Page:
What did the Stone Age ever do for us? Well... quite a lot actually!
Published on: 11 November 2021
Lan Cook's fab book, 24 Hours In The Stone Age, has been nominated for the Best Book With Facts prize in the Blue Peter Book Awards 2022.
Here, Lan lets us into some of the secrets of the Stone Age you might not know about - from art, to plumbing, to brain surgery!
Author Lan Cook and the cover of 24 Hours In The Stone Age
"They've invented everything"
It’s easy to think of the earliest period in human history as totally mysterious and unknowable, or peopled with primitive, club-wielding cavemen, but archaeological evidence shows us quite the opposite. Though they lived over 4,500 years ago, Stone Age people were creative, caring and incredibly inventive with what was available to them. Here’s a small handful of things that we have Stone Age ingenuity to thank for. Picasso said it best when he visited the Stone Age cave paintings in Lascaux, France… “They’ve invented everything”.
Since the discovery of a delicate bird-bone flute in southern Germany, we know that humans have been making music for at least 40,000 years. The tunes and melodies it would have played are lost to us, but we do know what it sounds like thanks to a modern-day replica. Music was clearly important to Stone Age people, as bone, and ivory flutes especially, would have taken quite some time and effort to make and get just right.
Cave paintings are some of the oldest artworks to exist all over the world, from Europe to Asia, Africa to Australia and the Americas. Cave painting is at least 40,000 years old and possibly dates back 64,000 years. The topics of the paintings are still familiar to us today, with scenes of nature and everyday activities being especially common. Impressions of handprints can also be found, giving a real sense of connection to those who left them so long ago.
Illustration: Laurent Kling
Alongside paintings of bison, horses and lions in French and Spanish caves, researchers may have discovered the world’s oldest from of written language. No one is quite sure what the 32 symbols mean – perhaps a code representing specific ideas – but they are clearly arranged, often in specific orders, to mean something. These symbols can be found on the walls of around 200 caves throughout Spain and France, and could push the recognised birth of writing back to an astonishing 30,000 years ago.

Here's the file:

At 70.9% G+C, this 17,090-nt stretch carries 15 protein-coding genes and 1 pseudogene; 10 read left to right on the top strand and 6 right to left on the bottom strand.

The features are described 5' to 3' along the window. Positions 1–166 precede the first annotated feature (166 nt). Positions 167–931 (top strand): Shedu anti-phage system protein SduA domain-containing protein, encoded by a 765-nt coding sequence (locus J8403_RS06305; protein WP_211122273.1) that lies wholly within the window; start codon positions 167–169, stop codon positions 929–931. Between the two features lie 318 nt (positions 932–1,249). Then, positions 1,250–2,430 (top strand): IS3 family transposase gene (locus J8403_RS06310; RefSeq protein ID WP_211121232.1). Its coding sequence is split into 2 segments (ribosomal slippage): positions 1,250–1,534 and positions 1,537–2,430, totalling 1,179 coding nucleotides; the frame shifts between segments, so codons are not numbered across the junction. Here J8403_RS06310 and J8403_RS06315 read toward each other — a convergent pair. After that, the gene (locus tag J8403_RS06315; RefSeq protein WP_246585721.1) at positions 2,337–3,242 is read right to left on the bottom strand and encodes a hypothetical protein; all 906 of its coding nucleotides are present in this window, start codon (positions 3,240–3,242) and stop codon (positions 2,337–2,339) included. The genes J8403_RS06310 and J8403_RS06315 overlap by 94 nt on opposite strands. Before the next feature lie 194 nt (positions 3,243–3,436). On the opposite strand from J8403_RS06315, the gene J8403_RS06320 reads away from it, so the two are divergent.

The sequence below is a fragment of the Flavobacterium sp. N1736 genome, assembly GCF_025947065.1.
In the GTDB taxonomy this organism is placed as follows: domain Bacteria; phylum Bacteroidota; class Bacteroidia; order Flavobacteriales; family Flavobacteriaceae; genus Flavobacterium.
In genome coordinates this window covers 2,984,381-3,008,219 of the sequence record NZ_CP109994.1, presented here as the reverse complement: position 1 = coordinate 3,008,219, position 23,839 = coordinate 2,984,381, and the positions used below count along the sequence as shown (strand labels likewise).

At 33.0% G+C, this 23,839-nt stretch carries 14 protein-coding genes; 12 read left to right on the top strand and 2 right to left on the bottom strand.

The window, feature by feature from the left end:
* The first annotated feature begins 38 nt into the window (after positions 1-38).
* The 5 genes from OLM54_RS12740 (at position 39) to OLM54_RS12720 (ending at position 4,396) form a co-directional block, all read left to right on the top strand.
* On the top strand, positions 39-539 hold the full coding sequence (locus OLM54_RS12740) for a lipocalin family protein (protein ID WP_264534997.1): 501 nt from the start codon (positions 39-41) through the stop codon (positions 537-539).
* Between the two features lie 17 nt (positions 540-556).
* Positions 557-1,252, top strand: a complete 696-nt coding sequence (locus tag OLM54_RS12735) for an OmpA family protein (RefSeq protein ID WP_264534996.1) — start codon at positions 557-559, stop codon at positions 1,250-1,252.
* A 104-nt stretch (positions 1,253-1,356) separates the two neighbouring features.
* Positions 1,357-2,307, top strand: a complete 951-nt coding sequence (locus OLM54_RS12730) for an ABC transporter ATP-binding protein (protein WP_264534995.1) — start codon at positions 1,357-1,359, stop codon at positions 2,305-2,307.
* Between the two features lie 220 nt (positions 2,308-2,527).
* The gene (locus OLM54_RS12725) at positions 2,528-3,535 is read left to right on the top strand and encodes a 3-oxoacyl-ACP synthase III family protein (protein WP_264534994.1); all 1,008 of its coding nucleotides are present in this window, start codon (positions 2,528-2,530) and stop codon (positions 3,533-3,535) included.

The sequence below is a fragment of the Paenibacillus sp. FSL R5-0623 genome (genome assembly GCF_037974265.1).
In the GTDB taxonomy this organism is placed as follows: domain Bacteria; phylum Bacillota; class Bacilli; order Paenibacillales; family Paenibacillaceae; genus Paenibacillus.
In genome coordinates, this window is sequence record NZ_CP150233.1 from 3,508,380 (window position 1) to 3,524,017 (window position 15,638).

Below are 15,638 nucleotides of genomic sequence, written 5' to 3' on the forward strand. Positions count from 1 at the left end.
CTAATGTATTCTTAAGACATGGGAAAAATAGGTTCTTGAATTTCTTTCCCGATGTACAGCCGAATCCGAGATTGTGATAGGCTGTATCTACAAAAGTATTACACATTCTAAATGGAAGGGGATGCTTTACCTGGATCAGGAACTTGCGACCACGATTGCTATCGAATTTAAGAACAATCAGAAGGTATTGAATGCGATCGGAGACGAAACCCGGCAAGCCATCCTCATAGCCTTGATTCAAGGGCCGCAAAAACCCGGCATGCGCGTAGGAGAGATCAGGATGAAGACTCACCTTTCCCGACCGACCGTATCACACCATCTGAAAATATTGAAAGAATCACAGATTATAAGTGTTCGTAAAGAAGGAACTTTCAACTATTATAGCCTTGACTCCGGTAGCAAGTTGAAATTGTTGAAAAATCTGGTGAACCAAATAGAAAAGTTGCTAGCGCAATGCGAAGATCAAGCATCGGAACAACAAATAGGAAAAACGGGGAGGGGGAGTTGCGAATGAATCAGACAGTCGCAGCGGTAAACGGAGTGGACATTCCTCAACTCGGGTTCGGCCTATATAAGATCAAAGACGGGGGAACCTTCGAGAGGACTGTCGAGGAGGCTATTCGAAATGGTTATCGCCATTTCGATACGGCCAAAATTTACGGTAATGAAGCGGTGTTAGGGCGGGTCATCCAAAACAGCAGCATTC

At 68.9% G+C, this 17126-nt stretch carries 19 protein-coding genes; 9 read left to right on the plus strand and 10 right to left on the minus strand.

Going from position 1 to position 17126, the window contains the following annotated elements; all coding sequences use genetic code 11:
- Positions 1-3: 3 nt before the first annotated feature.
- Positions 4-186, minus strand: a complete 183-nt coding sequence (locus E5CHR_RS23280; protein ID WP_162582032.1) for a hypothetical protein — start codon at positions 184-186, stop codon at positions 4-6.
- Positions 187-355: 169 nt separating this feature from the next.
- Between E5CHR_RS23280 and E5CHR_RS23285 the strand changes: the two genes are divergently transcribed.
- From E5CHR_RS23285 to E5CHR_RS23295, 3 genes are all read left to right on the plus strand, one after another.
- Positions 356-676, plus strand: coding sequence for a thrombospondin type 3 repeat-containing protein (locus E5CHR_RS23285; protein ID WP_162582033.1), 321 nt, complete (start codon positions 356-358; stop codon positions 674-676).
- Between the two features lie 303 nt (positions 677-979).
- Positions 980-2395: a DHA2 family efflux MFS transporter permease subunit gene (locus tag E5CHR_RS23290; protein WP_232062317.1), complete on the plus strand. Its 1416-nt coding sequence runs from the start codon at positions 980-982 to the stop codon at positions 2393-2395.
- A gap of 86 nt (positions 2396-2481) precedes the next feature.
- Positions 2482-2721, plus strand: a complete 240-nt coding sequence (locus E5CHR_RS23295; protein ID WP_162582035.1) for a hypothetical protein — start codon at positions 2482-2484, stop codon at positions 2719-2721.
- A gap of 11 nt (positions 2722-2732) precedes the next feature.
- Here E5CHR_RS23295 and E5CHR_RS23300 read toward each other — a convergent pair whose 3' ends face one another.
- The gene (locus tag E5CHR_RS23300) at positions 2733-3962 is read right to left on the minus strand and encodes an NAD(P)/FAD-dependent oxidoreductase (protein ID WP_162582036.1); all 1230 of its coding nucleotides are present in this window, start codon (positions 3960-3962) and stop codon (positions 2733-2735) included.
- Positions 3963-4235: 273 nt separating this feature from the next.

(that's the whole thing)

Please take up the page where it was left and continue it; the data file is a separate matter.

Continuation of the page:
Plumbing was introduced to the world in the form of clay sewer pipes around 6,000 years ago, where they were used to remove wastewater and capture rainwater at the Temple of Bel, in the Mesopotamian city of Nippur. Between 3,200-2500 years ago, indoor plumbing and toilets had become a feature of the late stone age settlement of Skara Brae in the Orkney Islands, a thousand years before such conveniences became common in the cities of Ancient Egypt and Minoan Crete.
Illustration: Laurent Kling
Around 13,000 years ago, people living in the mountains of central Italy had their very own dentist. Archaeologists have discovered teeth from six people that show signs of a procedure that any modern dentist (or patient) will recognize – filled cavities, or “fillings”. Marks on the teeth show that a sharp, pointed stone tool was used to scrape out the decayed parts and widen the cavity (no high-speed drills here). The dentist then prepared a sticky mixture of bitumen – a natural tar used to waterproof things such as baskets – plant fibre and hair, that was smushed down to fill the hole.
Long before the advent of modern brain surgery, our prehistoric ancestors were performing a medical procedure called trepanning. Trepanning involved cutting or scraping a hole into the skull. It was possibly used to try and cure headaches or release pressure from an injury, and in many cases it seems to have been a very successful. Around half of all patients survived, with evidence of healing and years of bone regrowth visible.